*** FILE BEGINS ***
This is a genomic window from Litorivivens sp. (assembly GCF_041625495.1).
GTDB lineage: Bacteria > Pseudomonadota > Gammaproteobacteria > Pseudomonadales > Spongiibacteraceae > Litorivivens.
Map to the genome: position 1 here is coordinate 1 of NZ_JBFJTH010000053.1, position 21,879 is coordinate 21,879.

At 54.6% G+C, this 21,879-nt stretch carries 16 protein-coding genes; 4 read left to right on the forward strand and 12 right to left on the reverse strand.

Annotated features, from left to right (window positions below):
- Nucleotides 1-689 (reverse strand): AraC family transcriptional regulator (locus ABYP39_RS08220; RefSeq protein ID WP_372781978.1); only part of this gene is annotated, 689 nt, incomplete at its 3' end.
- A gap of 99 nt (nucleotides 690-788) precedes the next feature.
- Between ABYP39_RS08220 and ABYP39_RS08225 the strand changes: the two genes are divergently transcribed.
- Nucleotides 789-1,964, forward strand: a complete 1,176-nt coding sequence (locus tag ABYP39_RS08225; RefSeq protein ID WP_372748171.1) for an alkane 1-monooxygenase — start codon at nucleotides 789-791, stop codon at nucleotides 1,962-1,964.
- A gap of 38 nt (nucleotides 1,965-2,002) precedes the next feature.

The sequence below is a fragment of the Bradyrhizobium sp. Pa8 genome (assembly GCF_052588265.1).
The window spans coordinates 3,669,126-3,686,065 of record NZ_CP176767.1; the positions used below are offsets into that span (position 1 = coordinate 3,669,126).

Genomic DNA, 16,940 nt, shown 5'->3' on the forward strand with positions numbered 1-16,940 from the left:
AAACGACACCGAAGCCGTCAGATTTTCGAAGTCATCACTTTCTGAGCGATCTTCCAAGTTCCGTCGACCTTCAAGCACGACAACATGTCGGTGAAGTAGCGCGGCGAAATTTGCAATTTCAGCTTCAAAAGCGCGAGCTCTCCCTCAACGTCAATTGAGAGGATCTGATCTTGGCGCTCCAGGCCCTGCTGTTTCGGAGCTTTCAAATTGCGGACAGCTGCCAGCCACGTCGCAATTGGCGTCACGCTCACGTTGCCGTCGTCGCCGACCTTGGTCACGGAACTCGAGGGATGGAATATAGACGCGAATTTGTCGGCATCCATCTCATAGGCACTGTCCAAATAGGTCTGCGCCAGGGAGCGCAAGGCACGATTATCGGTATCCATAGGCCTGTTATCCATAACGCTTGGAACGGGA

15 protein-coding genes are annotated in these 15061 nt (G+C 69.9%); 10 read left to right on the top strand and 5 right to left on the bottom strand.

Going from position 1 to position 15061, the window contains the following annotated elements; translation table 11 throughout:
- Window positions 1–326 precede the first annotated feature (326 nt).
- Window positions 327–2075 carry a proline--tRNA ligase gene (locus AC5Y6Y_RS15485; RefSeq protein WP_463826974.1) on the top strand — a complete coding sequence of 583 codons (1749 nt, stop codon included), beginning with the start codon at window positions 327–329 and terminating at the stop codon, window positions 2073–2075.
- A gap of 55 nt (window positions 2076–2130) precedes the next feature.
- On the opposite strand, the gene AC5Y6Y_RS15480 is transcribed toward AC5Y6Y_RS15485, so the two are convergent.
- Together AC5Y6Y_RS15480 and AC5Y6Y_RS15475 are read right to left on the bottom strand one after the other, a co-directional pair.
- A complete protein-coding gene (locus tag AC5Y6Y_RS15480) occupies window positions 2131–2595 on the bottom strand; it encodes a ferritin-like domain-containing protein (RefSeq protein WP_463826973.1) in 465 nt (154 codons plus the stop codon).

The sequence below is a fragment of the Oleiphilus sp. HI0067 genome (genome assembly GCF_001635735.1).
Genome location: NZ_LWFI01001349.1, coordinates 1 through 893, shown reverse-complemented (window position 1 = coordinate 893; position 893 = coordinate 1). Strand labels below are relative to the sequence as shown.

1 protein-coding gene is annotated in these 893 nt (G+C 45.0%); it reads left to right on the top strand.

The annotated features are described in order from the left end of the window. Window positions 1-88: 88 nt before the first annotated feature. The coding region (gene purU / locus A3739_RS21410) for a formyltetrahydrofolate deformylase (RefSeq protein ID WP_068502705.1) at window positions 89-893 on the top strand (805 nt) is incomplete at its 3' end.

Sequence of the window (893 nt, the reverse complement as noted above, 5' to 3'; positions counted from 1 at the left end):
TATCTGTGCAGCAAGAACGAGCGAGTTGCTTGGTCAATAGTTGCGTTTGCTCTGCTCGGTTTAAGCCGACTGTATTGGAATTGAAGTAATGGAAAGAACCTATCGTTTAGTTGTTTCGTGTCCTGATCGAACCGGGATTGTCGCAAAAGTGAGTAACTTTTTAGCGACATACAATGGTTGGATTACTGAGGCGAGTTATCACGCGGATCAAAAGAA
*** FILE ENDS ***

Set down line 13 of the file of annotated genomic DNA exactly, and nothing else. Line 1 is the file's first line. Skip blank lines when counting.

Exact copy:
Genomic DNA, 16,940 nt, shown 5'->3' on the forward strand with positions numbered 1-16,940 from the left: